isDeprecated: Boolean!
  deprecationReason: String
  appliedDirectives: [__AppliedDirective!]!   <----- NEW FIELD
}

enum __TypeKind {
  SCALAR
  OBJECT
  INTERFACE
  UNION
  ENUM
  INPUT_OBJECT
  LIST
  NON_NULL
}

type __Directive {
  name: String!
  description: String
  locations: [__DirectiveLocation!]!
  args: [__InputValue!]!
  isRepeatable: Boolean!                      <----- NEW FIELD (FROM THE WORKING DRAFT)
  appliedDirectives: [__AppliedDirective!]!   <----- NEW FIELD
}

enum __DirectiveLocation {
  QUERY
  MUTATION
  SUBSCRIPTION
  FIELD
  FRAGMENT_DEFINITION
  FRAGMENT_SPREAD
  INLINE_FRAGMENT
  SCHEMA
  SCALAR
  OBJECT
  FIELD_DEFINITION
  ARGUMENT_DEFINITION
  INTERFACE
  UNION
  ENUM
  ENUM_VALUE
  INPUT_OBJECT
  INPUT_FIELD_DEFINITION
}

type __AppliedDirective {                     <--- NEW INTROSPECTION TYPE
  name: String!
  args: [__DirectiveArgument!]!
}

type __DirectiveArgument {                    <--- NEW INTROSPECTION TYPE
  name: String!
  value: String!
}

To make your defined directive and all its applications to the schema elements available through introspection, override the Introspectable property of your directive.

public class MyDirective : DirectiveGraphType
{
    public MyDirective()
        : base("my", DirectiveLocation.Field, DirectiveLocation.FragmentSpread, DirectiveLocation.InlineFragment)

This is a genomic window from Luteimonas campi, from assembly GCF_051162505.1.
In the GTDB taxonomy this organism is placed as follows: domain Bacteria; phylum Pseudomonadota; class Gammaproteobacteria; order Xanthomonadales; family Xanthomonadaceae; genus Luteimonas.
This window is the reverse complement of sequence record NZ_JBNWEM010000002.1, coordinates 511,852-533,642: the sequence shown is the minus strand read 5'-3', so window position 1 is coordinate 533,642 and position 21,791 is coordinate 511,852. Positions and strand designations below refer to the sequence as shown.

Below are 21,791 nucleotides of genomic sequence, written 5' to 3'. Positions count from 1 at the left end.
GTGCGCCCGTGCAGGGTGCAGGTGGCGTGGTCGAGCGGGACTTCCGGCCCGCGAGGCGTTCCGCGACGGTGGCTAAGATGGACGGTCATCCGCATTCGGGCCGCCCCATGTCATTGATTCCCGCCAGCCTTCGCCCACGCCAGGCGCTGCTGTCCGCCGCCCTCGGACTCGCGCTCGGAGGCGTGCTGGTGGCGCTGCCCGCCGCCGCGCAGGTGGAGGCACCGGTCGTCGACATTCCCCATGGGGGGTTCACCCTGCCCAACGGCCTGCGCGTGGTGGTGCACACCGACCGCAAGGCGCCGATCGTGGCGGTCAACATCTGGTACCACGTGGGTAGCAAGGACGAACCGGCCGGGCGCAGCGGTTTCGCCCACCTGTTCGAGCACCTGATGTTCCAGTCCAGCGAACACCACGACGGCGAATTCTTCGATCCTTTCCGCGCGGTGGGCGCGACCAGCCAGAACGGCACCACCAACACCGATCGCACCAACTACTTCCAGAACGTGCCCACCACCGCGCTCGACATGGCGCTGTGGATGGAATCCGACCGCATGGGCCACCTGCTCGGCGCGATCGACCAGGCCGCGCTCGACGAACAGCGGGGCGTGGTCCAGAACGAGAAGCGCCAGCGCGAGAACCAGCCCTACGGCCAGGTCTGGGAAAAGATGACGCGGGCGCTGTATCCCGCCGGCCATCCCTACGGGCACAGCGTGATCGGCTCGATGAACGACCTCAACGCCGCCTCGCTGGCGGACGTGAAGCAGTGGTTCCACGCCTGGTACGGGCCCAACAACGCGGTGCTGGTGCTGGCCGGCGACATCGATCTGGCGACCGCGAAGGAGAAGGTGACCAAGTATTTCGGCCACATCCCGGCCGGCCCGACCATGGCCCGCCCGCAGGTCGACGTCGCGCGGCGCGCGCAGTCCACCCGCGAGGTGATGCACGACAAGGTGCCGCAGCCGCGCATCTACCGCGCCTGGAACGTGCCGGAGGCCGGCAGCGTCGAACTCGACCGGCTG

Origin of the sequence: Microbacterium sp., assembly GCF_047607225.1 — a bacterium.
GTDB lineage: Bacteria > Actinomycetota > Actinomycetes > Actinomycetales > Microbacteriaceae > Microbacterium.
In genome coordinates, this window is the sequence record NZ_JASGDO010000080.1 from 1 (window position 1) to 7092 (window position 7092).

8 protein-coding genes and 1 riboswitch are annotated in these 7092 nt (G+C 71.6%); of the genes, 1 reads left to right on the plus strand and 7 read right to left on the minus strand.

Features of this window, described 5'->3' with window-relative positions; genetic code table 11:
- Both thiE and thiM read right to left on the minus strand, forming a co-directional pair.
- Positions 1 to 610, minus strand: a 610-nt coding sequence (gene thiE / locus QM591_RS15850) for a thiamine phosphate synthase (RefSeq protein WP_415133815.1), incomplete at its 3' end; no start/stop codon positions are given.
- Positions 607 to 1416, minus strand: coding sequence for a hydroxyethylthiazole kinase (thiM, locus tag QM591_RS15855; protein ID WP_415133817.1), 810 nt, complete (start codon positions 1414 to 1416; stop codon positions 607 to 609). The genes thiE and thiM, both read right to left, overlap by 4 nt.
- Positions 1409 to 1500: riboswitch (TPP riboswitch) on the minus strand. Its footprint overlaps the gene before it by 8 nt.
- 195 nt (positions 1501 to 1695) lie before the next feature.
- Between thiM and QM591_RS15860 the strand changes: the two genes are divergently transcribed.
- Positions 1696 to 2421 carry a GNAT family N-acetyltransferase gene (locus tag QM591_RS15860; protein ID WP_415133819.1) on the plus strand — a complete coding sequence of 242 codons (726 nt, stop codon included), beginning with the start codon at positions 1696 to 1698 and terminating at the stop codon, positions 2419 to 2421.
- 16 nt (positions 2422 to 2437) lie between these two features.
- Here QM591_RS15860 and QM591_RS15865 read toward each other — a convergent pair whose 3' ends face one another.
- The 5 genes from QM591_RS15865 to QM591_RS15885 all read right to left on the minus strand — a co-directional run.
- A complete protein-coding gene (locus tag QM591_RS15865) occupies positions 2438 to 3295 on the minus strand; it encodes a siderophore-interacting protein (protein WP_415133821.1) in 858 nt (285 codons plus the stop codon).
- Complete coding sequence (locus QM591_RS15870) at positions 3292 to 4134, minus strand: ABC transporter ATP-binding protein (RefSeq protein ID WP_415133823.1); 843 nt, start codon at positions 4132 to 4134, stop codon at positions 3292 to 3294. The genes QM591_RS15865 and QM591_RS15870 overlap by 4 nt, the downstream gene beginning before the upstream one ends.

{
        Description = "My super directive";
        Arguments = new QueryArguments(new QueryArgument<NonNullGraphType<StringGraphType>>
        {
            Name = "secret",
            Description = "Some secret"
        });
    }

    public override bool? Introspectable => true;
}

If you do not explicitly set this property (either to true or false) then by default your directive definition along with all applications of this directive to the schema elements will be present in the introspection response if and only if directive definition has all its locations of type ExecutableDirectiveLocation (so called client-side directive).

Directive vs Field Middleware

You can think of a Field Middleware as something global that controls how all fields of all types in the schema are resolved. A directive, at the same time, would only affect specific schema elements and only those elements. Moreover, a directive is not limited to field resolvers like middleware is. For more information about field middlewares see Field Middleware.

Existing implementations

There has long been a need in the community for a specification to describe the possibility of getting applied directives through introspection. An example is issue-300 (almost 4 years old at the time of this writing). Obviously, some projects couldn't wait any longer and somehow added applied directive support on their own. One such project is this one - GraphQL.NET. The graphql-java project followed a similar path. Perhaps there are others, the page will be updated.

We hope that this consistency helps the GraphQL world in the absence of a proper GraphQL specification mechanism for getting applied directives through introspection. If other projects on other platforms/languages support applied directives in this form, it will become a de facto standard and speed up the specification process.